Kids and families interested in aviation can once again visit a local air-themed attraction.
The Lucile M. Wright Air Museum has found a new home at the Jamestown Hotel, 110 W. Third St. in Jamestown in Suite 101, and will be open this Saturday from 10 a.m. to 2 p.m. The museum has been closed since 2018. Museum board member Mike Johnson said the museum has roots dating back to the 1960s and was, in previous versions, located at Jamestown County Airport .
“He has moved several times since,” says Johnson. “Our mission here is about aviation and inspiring young people to make a career out of it. Of course, the Civil Air Patrol has been a great companion program for the museum.
Johnson said the process involved in preparing the museum for reopening included a lot of moving objects from storage to the new location.
“We were very lucky to receive a handful of donations of different things,” says Johnson. “I just got some new screens and then set them up. It’s centrally located right on Third Street at the Jamestown Hotel, so it’s really easy for anyone to get to. It’s pretty close from the Comedy Center, the ice rink and the Lucy Museum, so there are a lot of benefits where we are located, we are directly across from the Sports Hall of Fame, so it would be easy to come to Jamestown, do the Comedy Center, to do the Sports Hall of Fame, the Air Force Museum and the Lucy Museum. You can do all of these within walking distance. That’s a big plus for us.”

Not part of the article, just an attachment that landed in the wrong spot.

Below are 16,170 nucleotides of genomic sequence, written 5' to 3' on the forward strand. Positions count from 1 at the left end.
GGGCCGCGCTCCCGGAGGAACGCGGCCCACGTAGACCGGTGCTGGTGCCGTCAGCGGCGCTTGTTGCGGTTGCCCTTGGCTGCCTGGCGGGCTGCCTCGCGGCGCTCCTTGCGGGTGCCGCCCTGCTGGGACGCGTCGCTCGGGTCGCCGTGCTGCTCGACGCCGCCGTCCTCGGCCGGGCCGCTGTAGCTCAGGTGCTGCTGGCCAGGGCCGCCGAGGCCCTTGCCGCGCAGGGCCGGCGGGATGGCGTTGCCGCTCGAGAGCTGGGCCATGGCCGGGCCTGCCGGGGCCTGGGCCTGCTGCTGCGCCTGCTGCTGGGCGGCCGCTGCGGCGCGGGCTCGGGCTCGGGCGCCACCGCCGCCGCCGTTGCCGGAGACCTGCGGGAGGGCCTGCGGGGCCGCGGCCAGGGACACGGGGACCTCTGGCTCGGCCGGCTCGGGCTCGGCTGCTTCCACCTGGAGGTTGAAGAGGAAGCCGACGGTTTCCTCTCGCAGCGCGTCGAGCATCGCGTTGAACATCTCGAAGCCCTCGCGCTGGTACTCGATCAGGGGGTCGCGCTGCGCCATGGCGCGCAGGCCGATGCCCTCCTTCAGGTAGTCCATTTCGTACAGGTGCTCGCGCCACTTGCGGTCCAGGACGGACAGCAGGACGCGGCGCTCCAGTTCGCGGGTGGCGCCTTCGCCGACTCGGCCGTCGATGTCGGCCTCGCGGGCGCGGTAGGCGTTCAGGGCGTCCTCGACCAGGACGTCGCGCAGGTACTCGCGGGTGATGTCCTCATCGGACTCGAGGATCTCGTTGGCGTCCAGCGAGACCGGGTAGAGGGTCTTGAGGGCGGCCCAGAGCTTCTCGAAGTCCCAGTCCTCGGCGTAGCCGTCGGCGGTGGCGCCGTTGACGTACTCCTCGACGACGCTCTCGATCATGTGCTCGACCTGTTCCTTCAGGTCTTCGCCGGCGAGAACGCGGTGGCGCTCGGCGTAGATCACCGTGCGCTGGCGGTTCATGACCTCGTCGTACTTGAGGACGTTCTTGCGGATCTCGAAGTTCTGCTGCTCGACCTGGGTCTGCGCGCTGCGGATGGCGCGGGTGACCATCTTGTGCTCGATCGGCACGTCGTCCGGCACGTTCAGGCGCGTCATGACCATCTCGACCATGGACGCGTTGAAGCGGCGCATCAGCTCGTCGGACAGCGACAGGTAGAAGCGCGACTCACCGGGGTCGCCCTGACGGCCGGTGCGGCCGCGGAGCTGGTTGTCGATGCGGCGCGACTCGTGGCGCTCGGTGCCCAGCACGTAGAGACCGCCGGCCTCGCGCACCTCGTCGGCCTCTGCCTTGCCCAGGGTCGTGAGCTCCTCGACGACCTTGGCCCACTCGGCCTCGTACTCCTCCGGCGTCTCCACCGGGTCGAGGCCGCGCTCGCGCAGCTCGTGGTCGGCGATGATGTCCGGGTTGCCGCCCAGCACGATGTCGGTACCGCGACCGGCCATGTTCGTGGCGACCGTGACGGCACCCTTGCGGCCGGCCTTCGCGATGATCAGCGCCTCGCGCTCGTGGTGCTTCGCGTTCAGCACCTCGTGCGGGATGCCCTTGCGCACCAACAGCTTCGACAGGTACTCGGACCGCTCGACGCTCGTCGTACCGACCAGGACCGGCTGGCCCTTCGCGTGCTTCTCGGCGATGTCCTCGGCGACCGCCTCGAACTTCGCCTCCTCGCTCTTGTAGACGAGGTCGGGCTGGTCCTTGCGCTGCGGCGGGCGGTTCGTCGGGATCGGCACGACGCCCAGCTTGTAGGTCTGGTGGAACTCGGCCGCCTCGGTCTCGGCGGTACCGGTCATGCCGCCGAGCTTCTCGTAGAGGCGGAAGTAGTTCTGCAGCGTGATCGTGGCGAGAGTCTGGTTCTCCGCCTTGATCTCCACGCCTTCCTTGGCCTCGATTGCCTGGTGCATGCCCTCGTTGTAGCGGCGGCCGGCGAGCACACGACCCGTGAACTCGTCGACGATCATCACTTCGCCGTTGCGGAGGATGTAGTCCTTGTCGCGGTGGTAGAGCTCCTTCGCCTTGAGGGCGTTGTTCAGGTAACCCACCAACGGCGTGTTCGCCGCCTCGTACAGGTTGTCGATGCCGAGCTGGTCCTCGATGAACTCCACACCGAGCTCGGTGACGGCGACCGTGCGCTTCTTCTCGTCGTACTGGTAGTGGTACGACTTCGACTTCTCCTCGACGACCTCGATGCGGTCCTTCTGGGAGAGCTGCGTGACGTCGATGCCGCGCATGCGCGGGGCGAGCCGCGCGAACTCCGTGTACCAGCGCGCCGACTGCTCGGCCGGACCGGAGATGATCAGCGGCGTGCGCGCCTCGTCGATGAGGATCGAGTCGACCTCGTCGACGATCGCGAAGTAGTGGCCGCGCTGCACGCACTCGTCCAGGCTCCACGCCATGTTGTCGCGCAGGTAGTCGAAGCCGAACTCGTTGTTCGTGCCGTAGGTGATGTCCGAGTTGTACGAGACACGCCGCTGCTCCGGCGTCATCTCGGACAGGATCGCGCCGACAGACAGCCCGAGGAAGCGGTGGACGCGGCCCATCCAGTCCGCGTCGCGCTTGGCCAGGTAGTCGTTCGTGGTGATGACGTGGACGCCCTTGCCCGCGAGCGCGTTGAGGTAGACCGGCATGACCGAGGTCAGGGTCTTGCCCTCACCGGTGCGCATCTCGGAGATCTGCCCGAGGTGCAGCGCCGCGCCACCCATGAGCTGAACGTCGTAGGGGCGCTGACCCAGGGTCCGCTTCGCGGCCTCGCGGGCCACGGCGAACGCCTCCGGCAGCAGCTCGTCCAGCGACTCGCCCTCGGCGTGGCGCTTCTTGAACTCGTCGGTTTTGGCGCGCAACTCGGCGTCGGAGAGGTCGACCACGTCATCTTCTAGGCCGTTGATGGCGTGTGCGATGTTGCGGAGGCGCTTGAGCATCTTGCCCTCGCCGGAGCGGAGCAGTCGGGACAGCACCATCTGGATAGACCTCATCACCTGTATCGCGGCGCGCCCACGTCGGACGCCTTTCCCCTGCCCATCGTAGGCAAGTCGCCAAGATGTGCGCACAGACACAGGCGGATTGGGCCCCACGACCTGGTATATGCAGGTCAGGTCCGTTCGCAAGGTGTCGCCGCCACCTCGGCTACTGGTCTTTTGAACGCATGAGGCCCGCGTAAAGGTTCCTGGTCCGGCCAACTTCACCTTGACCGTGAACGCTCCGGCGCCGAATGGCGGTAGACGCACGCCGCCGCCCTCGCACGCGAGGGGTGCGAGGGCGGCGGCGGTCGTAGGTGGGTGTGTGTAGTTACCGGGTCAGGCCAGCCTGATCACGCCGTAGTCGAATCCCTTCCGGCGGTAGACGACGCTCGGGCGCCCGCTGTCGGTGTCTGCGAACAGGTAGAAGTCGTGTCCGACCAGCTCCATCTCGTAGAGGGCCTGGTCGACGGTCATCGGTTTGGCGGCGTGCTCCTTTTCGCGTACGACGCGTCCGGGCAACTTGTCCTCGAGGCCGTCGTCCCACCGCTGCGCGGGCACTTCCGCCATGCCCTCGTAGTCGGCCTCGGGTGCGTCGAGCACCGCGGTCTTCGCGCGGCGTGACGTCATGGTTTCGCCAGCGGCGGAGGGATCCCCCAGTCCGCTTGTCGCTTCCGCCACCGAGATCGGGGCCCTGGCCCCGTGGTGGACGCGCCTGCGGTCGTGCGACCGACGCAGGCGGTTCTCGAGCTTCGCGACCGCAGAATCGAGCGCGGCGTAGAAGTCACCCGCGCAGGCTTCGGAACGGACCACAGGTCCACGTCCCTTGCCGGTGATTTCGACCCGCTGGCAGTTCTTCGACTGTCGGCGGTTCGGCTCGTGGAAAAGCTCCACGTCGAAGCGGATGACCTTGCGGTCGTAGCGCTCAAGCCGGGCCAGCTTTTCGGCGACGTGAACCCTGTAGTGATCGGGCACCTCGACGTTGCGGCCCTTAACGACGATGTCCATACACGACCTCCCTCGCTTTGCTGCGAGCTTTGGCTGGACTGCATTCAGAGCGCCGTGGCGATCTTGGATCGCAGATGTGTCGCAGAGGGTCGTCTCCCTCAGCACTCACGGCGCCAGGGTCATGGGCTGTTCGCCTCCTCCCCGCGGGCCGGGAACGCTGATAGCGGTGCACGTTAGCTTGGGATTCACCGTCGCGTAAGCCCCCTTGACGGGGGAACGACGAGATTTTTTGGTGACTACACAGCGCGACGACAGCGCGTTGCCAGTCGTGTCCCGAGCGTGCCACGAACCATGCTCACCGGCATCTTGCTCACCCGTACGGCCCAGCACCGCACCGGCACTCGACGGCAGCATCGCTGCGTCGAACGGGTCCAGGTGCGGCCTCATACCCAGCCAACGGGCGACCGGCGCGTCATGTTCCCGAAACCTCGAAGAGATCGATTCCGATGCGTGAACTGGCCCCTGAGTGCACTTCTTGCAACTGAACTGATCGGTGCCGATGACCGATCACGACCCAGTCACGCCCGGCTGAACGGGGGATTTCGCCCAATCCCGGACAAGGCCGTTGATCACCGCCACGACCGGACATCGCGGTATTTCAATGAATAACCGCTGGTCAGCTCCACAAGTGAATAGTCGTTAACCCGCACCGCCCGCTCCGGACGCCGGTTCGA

Johnson said the museum is very kid-friendly and includes a helicopter and flight simulators for kids to try out.
“Kids can climb and play with a complete and real helicopter,” he said. “And we have two really good flight simulators that we’ve set up so the kids can fly anything from a small plane to a jet on the flight simulators right inside the museum.”
The museum’s namesake, Lucile M. Wright, was heavily involved in aviation in the Jamestown area. She was the Civil Air Patrol’s first female courier pilot and was also a member of the female pilots’ group, the Ninety-Nines, Johnson said.
“She was a personal friend of Amelia Earhart, and she was president of the airport commission,” he said. “She was an active member of the Zonta Club. She moved to Wyoming in 1976 and died in 1990. She flew extensively in her life and promoted aviation extensively in that area.
Johnson said there are many reasons to get involved in aviation, including for fun.
“It becomes a bit of a lifestyle once you get into aviation,” he said. “At the end of the day, we do it because it’s fun to do and we enjoy it. Aviation is not just about learning science and math, it’s also about having fun.
Regular hours are currently being discussed by the museum’s board, but the board has set up a Facebook page to keep the public updated on upcoming information. It is under “Lucile M. Wright Air Museum.”
The council is also looking for a curator for the museum now that it has reopened. Interested parties can stop by Saturday to meet with board members or contact Ellen Maternowski, chair of the board, at 716-720-5019.